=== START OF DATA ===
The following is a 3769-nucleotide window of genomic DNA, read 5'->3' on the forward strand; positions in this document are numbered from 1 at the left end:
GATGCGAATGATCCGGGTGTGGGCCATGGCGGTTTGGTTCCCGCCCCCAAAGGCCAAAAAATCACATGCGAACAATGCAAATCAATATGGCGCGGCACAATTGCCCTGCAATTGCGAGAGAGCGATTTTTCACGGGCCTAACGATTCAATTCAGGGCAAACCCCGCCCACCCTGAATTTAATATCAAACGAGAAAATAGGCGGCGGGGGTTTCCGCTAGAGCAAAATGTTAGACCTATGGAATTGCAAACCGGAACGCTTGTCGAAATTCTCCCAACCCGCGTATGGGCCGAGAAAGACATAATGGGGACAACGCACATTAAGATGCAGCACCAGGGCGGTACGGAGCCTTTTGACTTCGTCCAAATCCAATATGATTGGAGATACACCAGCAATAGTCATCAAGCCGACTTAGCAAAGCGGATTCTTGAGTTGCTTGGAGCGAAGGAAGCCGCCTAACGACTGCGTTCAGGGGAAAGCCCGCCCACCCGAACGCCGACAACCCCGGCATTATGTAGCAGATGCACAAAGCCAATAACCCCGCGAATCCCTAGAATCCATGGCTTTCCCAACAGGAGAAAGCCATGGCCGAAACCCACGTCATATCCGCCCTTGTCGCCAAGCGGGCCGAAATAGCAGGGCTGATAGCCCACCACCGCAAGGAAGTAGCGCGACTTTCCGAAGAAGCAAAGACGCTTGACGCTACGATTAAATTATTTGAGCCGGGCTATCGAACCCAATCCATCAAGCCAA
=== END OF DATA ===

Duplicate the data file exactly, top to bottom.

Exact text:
The following is a 3769-nucleotide window of genomic DNA, read 5'->3' on the forward strand; positions in this document are numbered from 1 at the left end:
GATGCGAATGATCCGGGTGTGGGCCATGGCGGTTTGGTTCCCGCCCCCAAAGGCCAAAAAATCACATGCGAACAATGCAAATCAATATGGCGCGGCACAATTGCCCTGCAATTGCGAGAGAGCGATTTTTCACGGGCCTAACGATTCAATTCAGGGCAAACCCCGCCCACCCTGAATTTAATATCAAACGAGAAAATAGGCGGCGGGGGTTTCCGCTAGAGCAAAATGTTAGACCTATGGAATTGCAAACCGGAACGCTTGTCGAAATTCTCCCAACCCGCGTATGGGCCGAGAAAGACATAATGGGGACAACGCACATTAAGATGCAGCACCAGGGCGGTACGGAGCCTTTTGACTTCGTCCAAATCCAATATGATTGGAGATACACCAGCAATAGTCATCAAGCCGACTTAGCAAAGCGGATTCTTGAGTTGCTTGGAGCGAAGGAAGCCGCCTAACGACTGCGTTCAGGGGAAAGCCCGCCCACCCGAACGCCGACAACCCCGGCATTATGTAGCAGATGCACAAAGCCAATAACCCCGCGAATCCCTAGAATCCATGGCTTTCCCAACAGGAGAAAGCCATGGCCGAAACCCACGTCATATCCGCCCTTGTCGCCAAGCGGGCCGAAATAGCAGGGCTGATAGCCCACCACCGCAAGGAAGTAGCGCGACTTTCCGAAGAAGCAAAGACGCTTGACGCTACGATTAAATTATTTGAGCCGGGCTATCGAACCCAATCCATCAAGCCAA